One more and then I'm going to bed. Really. But my email inbox just went "ping" and there was this NYTimes article -- and it was too good to pass up posting.
New Episcopal Leader Braces for Gay-Rights Test
by Laurie Goodstein
At a book party last week at the New York headquarters of the Episcopal Church, a line of more than 100 fans waited to have the church’s new presiding bishop, Katharine Jefferts Schori, sign copies of her new book of sermons, “A Wing and a Prayer.”
Bishop Jefferts Schori, the first woman presiding bishop in the history of the Anglican Communion, appeared a bit surprised at the celebrity treatment but clearly enjoyed the sentiment.
She is about to head off to a hostile reception.
This week, Bishop Jefferts Schori will represent the Episcopal Church at a meeting in Dar es Salaam, Tanzania, with the presiding bishops of the 37 other provinces in the global Anglican Communion, the world’s third-largest church body. Some of those bishops, known as primates, have broken their ties with the American church after it ordained an openly gay bishop and permitted the blessing of same-sex unions.
Some primates have said they will not sit at the same table with Bishop Jefferts Schori. Some have threatened to walk out of the meeting.
In an interview in her office last week, Bishop Jefferts Schori said the conflict was more about “biblical interpretation” than about homosexuality.
“We have had gay bishops and gay clergy for millennia,” she said. “The willingness to be open about that is more recent.”
She said that what she wanted to convey to her fellow primates was that despite the highly-publicized departure of some congregations (a spokesman said 45 of 7,400 have left and affiliated with provinces overseas), the Episcopal Church has the support of most members, who are engaged in worship and mission work, and not fixated on this controversy.
“A number of the primates have perhaps inaccurate ideas about the context of this church. They hear from the voices quite loudly that this church is going to hell in a handbasket,” she said. “The folks who are unhappy represent a small percentage of the whole, but they are quite loud.”
In the global picture, however, those unhappy with the Americans are a significant bloc, and some are ready to cut off the American branch of the Anglican Communion. Conservatives were emboldened recently when an influential bishop, N. T. Wright of Durham, England, said in an interview, “Even if it means a bit of pruning, the plant will be healthier for it.”
Bishop Jefferts Schori said the Archbishop of Canterbury, the Most Rev. Rowan Williams, had accommodated the conservatives because he also presides over the Church of England, where the conservatives are a more substantial presence than in the United States, and are increasingly assertive.
Bishop Jefferts Schori, who is 52, exudes a cool presence, sitting erect in a crimson shirt and white clerical collar. She uses few words to make her points. In her previous career, she was an oceanographer, specializing in squid and octopuses.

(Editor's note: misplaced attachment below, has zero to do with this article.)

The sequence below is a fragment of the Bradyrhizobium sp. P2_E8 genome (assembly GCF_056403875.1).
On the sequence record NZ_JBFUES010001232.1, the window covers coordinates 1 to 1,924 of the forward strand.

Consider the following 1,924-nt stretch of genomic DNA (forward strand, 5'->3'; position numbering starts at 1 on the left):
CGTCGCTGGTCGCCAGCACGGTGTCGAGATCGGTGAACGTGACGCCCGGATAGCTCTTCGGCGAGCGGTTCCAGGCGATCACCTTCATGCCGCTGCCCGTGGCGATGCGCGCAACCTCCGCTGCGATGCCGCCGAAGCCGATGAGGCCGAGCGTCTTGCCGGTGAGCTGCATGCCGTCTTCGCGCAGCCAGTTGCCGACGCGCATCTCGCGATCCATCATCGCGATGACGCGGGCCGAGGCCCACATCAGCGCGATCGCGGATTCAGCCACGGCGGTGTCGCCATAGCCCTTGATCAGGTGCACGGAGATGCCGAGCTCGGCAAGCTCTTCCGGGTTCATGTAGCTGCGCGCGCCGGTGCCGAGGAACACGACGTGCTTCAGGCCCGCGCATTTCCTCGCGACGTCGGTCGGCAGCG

Ordained a priest only 13 years ago, she is the former bishop of Nevada, where she permitted blessings for gay couples and voted to confirm the Rev. Canon V. Gene Robinson, who is openly gay, as bishop of New Hampshire in 2003. She was elected presiding bishop last June, a nine-year assignment.
She said opposition came primarily from a “handful of primates,” led by Archbishop Peter Akinola of Nigeria, with support from those in Uganda and Rwanda. She said they had made it appear as if the bulk of the Anglican Communion was arrayed against the Americans, when that was not the case.
“It’s abundantly clear that there’s a diversity of opinion in the provinces of the Communion” she said. Asked why they are not more vocal, she said, “I think that has to be tenderly nurtured. You don’t want to put people in a precarious situation” by encouraging them to speak out against their own primates.
One African bishop recently did so. After the House of Bishops in Tanzania voted in December to cut ties to the Episcopal Church and stop accepting its donations, Bishop Mdimi Mhogolo, who leads the Diocese of Central Tanganyika, wrote a letter saying, “The issue of homosexuality is not fundamental to the Christian faith.”
At the meeting in Tanzania, Bishop Jefferts Schori is to sit down with the primates of 13 provinces that do not ordain women as priests, not to mention as bishops. But she said her sex was not the reason some primates were preparing to shun her. The problem is that some bishops say the Episcopal Church has failed to repent or to declare a moratorium on gay blessings, steps required by a committee of officials commissioned by the Archbishop of Canterbury in 2004.
She is likely to be face to face with Archbishop Akinola, who has created a rival network of conservative churches in the United States.
Bishop Jefferts Schori said that if she is rebuked at the meeting, it will not be anything new; she experienced that before as an oceanographer: “The first time I was chief scientist on a cruise, the captain wouldn’t speak to me because I was a woman.”
Asked how she would respond if primates walked out on her, she said, “Life is too short to get too flustered.”